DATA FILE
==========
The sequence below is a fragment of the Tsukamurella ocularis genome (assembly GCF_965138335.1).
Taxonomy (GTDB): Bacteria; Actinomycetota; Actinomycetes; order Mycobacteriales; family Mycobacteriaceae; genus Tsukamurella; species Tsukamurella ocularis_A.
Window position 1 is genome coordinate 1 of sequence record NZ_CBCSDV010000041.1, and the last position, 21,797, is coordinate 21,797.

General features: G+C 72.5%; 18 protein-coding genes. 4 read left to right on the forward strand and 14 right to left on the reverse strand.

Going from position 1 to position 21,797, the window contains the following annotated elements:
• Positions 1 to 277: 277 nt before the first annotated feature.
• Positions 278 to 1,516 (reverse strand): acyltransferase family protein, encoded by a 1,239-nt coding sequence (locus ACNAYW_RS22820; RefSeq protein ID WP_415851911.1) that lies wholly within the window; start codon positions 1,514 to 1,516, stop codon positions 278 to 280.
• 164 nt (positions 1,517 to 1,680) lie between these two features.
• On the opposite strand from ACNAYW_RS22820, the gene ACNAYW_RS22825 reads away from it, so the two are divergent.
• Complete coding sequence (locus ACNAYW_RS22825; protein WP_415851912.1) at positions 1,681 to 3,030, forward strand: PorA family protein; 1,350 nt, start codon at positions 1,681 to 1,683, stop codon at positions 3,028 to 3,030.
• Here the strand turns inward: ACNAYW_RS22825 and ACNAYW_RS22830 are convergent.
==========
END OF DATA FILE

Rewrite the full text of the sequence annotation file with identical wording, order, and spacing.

The sequence below is a fragment of the Tsukamurella ocularis genome (assembly GCF_965138335.1).
Taxonomy (GTDB): Bacteria; Actinomycetota; Actinomycetes; order Mycobacteriales; family Mycobacteriaceae; genus Tsukamurella; species Tsukamurella ocularis_A.
Window position 1 is genome coordinate 1 of sequence record NZ_CBCSDV010000041.1, and the last position, 21,797, is coordinate 21,797.

General features: G+C 72.5%; 18 protein-coding genes. 4 read left to right on the forward strand and 14 right to left on the reverse strand.

Going from position 1 to position 21,797, the window contains the following annotated elements:
• Positions 1 to 277: 277 nt before the first annotated feature.
• Positions 278 to 1,516 (reverse strand): acyltransferase family protein, encoded by a 1,239-nt coding sequence (locus ACNAYW_RS22820; RefSeq protein ID WP_415851911.1) that lies wholly within the window; start codon positions 1,514 to 1,516, stop codon positions 278 to 280.
• 164 nt (positions 1,517 to 1,680) lie between these two features.
• On the opposite strand from ACNAYW_RS22820, the gene ACNAYW_RS22825 reads away from it, so the two are divergent.
• Complete coding sequence (locus ACNAYW_RS22825; protein WP_415851912.1) at positions 1,681 to 3,030, forward strand: PorA family protein; 1,350 nt, start codon at positions 1,681 to 1,683, stop codon at positions 3,028 to 3,030.
• Here the strand turns inward: ACNAYW_RS22825 and ACNAYW_RS22830 are convergent.